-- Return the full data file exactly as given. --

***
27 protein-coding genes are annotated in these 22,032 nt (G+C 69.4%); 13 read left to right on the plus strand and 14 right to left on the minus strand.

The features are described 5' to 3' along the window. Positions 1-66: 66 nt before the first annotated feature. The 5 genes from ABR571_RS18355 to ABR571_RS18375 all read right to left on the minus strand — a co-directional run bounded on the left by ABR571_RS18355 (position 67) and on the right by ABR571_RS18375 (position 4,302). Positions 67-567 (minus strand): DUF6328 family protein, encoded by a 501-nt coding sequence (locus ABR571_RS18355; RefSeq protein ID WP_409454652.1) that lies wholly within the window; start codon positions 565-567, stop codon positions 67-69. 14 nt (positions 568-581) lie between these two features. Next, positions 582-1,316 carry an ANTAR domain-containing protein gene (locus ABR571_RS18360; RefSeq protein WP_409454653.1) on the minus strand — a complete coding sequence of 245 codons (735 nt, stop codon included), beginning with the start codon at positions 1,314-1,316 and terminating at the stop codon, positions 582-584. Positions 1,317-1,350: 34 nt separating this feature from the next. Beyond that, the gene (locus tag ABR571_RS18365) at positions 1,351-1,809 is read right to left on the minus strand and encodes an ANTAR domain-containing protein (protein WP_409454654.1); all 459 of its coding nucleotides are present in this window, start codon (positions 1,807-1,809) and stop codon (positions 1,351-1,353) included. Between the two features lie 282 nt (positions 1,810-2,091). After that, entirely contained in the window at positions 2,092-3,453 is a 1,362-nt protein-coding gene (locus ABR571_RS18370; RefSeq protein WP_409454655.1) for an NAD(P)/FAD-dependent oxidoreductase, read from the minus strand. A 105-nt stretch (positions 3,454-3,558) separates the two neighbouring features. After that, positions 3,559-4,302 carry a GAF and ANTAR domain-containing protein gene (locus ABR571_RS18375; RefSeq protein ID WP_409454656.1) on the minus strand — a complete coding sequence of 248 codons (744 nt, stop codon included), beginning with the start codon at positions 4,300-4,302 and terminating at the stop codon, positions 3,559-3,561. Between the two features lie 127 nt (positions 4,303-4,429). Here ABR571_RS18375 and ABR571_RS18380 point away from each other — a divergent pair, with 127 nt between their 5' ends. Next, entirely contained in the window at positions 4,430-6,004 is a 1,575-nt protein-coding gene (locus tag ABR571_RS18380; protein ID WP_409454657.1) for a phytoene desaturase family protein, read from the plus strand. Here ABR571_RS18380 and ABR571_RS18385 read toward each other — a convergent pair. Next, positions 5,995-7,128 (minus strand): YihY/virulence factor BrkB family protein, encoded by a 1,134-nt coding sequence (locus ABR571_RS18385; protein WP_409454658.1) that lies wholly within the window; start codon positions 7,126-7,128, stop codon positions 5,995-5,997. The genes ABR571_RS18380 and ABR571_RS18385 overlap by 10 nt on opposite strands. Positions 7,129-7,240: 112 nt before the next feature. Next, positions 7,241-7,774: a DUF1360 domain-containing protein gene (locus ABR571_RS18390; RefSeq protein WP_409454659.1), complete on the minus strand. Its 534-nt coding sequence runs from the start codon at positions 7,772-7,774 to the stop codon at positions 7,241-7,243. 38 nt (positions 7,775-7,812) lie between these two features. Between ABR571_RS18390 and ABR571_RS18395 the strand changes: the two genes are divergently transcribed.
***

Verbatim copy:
27 protein-coding genes are annotated in these 22,032 nt (G+C 69.4%); 13 read left to right on the plus strand and 14 right to left on the minus strand.

The features are described 5' to 3' along the window. Positions 1-66: 66 nt before the first annotated feature. The 5 genes from ABR571_RS18355 to ABR571_RS18375 all read right to left on the minus strand — a co-directional run bounded on the left by ABR571_RS18355 (position 67) and on the right by ABR571_RS18375 (position 4,302). Positions 67-567 (minus strand): DUF6328 family protein, encoded by a 501-nt coding sequence (locus ABR571_RS18355; RefSeq protein ID WP_409454652.1) that lies wholly within the window; start codon positions 565-567, stop codon positions 67-69. 14 nt (positions 568-581) lie between these two features. Next, positions 582-1,316 carry an ANTAR domain-containing protein gene (locus ABR571_RS18360; RefSeq protein WP_409454653.1) on the minus strand — a complete coding sequence of 245 codons (735 nt, stop codon included), beginning with the start codon at positions 1,314-1,316 and terminating at the stop codon, positions 582-584. Positions 1,317-1,350: 34 nt separating this feature from the next. Beyond that, the gene (locus tag ABR571_RS18365) at positions 1,351-1,809 is read right to left on the minus strand and encodes an ANTAR domain-containing protein (protein WP_409454654.1); all 459 of its coding nucleotides are present in this window, start codon (positions 1,807-1,809) and stop codon (positions 1,351-1,353) included. Between the two features lie 282 nt (positions 1,810-2,091). After that, entirely contained in the window at positions 2,092-3,453 is a 1,362-nt protein-coding gene (locus ABR571_RS18370; RefSeq protein WP_409454655.1) for an NAD(P)/FAD-dependent oxidoreductase, read from the minus strand. A 105-nt stretch (positions 3,454-3,558) separates the two neighbouring features. After that, positions 3,559-4,302 carry a GAF and ANTAR domain-containing protein gene (locus ABR571_RS18375; RefSeq protein ID WP_409454656.1) on the minus strand — a complete coding sequence of 248 codons (744 nt, stop codon included), beginning with the start codon at positions 4,300-4,302 and terminating at the stop codon, positions 3,559-3,561. Between the two features lie 127 nt (positions 4,303-4,429). Here ABR571_RS18375 and ABR571_RS18380 point away from each other — a divergent pair, with 127 nt between their 5' ends. Next, entirely contained in the window at positions 4,430-6,004 is a 1,575-nt protein-coding gene (locus tag ABR571_RS18380; protein ID WP_409454657.1) for a phytoene desaturase family protein, read from the plus strand. Here ABR571_RS18380 and ABR571_RS18385 read toward each other — a convergent pair. Next, positions 5,995-7,128 (minus strand): YihY/virulence factor BrkB family protein, encoded by a 1,134-nt coding sequence (locus ABR571_RS18385; protein WP_409454658.1) that lies wholly within the window; start codon positions 7,126-7,128, stop codon positions 5,995-5,997. The genes ABR571_RS18380 and ABR571_RS18385 overlap by 10 nt on opposite strands. Positions 7,129-7,240: 112 nt before the next feature. Next, positions 7,241-7,774: a DUF1360 domain-containing protein gene (locus ABR571_RS18390; RefSeq protein WP_409454659.1), complete on the minus strand. Its 534-nt coding sequence runs from the start codon at positions 7,772-7,774 to the stop codon at positions 7,241-7,243. 38 nt (positions 7,775-7,812) lie between these two features. Between ABR571_RS18390 and ABR571_RS18395 the strand changes: the two genes are divergently transcribed.